Chad Daly with Skull

Daly designs his pieces on computer and, using a second program, they are deconstructed into flat patterns for cutting and assembly. There is no solid form on which bills are applied; his pieces are, from conception through completion, hollow and consequently vulnerable. Chad had a collector’s interest in bank notes from an early age – which apparently led him to the material of his craft. 

James Paterson 

I was next attracted to the work of James Paterson – for its color and whimsy, and outright charm, although arising from a more serious wellspring: these began as tangible prayers when words failed. His work is built from wire, loops of which may be filled with a painted resin making tiny “stained glass” windows. Figures in the works remind me of some Calder circus bits. Paterson received an art degree from the University of Waterloo and practiced in various media over the years, focusing primarily on painting. At one time he taught art but abandoned that almost 3 decades ago to concentrate on his production work. He is represented by galleries in Pennsylvania, California, and Canada, but is apparently barely keeping up with demand.  

James Paterson Work

The larger works are said to be autobiographical reflecting the Kensington Market community of Toronto where Paterson was raised, his father, his youth.  He now lives rather farther north and away from the bustle of the big city. Two of his offspring (both likely in their 20’s) were first to talk to me, and both take obvious pride in dad and his work. Mom, the business manager, was also in attendance. 

James Paterson Work

Paterson (and his children in highly similar terms) noted the philosophical underpinnings of the works, the Kensington Market houses, the ladders for striving and rising, etc. emphasizing to me how thoroughly the production of art has become the family business. Each work includes an integrated wire twist with the artist’s JP monogram logo. Interestingly some of the small component pieces are produced in “bulk” by a subcontractor; a subcontractor might also assemble some smaller pieces. When that contribution is deemed sufficient, the wire logo is augmented by an “S” signifying the James Paterson Studio.  

I wandered toward the back of the Expo with no particular purpose – but encountered there marvelous and exotic works termed “Sentinels.” The works, their genesis and the underlying philosophy are all challenging to describe.  

Stephen Farland with The Creator 

On the most mundane level, the Sentinels are human figures built, notably, of chairs and chair parts, mostly of Polish birch.  They are collectively known as “Victory”; each is named and has a story. They were the concept of Stephen Farland, but were assembled from his rather sketchy drawings by Brian Sartor (who could not attend the show). Farland interviewed some 19 prospective artists before choosing Sartor to realize his creations. To me, by reason of the shapes, colors and materials, the seeming helmets and epaulets they are reminiscent of Samurai warriors; neither Farland nor Sartor had any such concept in mind. Farland’s concept eschews any partisan symbolism, weaponry, politics or the like. Rather these figures reflect what we can make of our lives with the leftover or damaged parts that we too readily discard. Indeed, his original supply of chair parts was from the collected seconds and damaged parts generated by Shafer Commercial Seating of Denver (from which Farland also hales). The initial source of parts was David Shafer; his son Byron Shafer kept that tradition and provided parts to Stephen who, upon the recent demise of Shafer Commercial Seating, acquired 6 semi-trailer trucks of additional parts, some 10,000 chairs worth.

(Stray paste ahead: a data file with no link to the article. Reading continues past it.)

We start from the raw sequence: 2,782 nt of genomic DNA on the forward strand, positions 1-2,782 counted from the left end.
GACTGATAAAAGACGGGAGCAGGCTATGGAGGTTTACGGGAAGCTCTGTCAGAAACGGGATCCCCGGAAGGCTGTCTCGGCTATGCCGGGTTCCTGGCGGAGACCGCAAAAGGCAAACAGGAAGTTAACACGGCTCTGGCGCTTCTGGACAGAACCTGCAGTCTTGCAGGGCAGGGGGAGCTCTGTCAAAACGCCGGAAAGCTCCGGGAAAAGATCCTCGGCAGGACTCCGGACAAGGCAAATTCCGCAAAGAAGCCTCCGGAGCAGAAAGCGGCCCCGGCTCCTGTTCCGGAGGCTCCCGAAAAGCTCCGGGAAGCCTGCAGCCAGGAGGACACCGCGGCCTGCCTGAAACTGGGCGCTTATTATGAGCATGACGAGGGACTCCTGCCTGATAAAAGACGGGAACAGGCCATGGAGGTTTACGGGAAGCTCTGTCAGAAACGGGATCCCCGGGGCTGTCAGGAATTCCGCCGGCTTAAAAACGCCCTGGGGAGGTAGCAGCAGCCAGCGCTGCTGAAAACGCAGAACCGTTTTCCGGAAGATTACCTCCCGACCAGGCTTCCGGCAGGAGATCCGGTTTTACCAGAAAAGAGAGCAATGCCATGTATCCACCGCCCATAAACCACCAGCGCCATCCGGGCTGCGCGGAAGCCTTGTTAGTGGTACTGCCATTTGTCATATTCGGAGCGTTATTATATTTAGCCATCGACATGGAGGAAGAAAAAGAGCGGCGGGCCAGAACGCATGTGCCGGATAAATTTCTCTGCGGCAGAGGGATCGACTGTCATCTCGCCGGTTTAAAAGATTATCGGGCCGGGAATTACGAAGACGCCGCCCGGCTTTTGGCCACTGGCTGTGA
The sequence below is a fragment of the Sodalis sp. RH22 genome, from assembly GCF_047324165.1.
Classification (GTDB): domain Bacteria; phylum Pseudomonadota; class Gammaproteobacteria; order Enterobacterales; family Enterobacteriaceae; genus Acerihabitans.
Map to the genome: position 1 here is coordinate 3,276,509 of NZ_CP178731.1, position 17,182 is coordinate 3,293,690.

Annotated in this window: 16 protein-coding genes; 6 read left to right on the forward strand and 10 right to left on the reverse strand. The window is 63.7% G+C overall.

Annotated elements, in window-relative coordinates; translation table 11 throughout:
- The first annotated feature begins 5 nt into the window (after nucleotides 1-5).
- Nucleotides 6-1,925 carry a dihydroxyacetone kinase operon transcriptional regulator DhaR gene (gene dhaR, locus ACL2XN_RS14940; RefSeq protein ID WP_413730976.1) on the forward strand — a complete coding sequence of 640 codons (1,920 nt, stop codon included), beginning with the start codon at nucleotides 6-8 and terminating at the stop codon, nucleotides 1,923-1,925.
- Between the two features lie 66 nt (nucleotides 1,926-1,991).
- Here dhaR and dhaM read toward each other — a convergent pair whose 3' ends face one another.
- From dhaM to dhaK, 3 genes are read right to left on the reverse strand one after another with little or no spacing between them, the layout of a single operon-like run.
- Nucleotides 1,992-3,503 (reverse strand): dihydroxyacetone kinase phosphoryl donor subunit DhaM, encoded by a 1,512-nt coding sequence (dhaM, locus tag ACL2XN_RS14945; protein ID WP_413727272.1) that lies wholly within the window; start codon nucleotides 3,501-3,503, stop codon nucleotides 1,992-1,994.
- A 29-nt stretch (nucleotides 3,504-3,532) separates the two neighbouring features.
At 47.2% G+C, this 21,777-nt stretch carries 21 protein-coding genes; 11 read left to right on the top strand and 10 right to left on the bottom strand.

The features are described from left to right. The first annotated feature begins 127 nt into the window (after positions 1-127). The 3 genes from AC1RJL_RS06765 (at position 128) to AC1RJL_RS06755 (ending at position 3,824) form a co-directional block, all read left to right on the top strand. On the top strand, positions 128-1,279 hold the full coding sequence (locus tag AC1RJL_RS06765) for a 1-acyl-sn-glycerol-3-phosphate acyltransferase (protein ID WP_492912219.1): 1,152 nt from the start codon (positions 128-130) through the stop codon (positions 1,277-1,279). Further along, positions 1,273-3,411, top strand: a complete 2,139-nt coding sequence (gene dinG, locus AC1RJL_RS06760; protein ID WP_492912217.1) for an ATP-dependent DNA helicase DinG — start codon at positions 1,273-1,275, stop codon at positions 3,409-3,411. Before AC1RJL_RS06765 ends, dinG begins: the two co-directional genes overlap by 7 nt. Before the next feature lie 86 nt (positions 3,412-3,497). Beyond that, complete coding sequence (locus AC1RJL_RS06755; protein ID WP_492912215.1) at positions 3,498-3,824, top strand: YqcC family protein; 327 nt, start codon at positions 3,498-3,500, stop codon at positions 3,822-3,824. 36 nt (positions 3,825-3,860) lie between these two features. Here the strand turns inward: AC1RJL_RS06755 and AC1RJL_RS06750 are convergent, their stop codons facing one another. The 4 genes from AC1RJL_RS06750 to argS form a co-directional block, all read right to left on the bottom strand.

Stone and Hu with US Buc

I spoke briefly with the Chinese-born artist “Stone” (aka Chun Shi) who works in what he terms oil mosaics. His images are, viewed close, tessellated (like that of Chuck Close), but in smaller cubes of oil paint. From a distance the colors and tones of the cubes merge into the desired picture. At the Expo, one work is displayed, a massive dollar bill painted on both sides.  Stone (and Sonia Hu) explained his work to me with infectious enthusiasm.  He has apparently used this technique to render Marilyn Monroe, Chinese currency, Buddha, Peking opera masks.  


Laden with notes, camera gear and a tenuous, overstuffed memory, I headed for the door. Nonetheless I had to stop once more to talk with three Japanese women who were beaming, and notably agreeable, until I realized that some of that good will arose from our almost complete inability to converse.  Consequently my understanding is unusually abbreviated. 


Nonetheless, the art that had stopped me made me laugh. The artist is IWACO. She makes dolls in Kyoto. She hopes her art will make the viewer smile.  Her hopes are fulfilled.  The work is charming, creative, humorous and captivating. Her materials apparently include old kimonos. That is the extent of my comprehension of our conversation.  

For more on Vargas, see:
For more on David Barkby, see:
For more on Chad Daly, see:
For more on James Paterson, see:
For more on Stephen Farland, see:
For more on Stone, see:
For more on IWACO, see:

All photos are copyrighted to FredCohenPhotography; all rights reserved. 

About Fred R. Cohen (35 Articles)
Fred Cohen, a NYC-based photographer, has been taking pictures for over four decades. His work has been published by Harry N. Abrams, Time Magazine and The New York Times. He does commissioned work and sells images from his extensive library. You can see his more casual work on face book and are welcome to visit his website at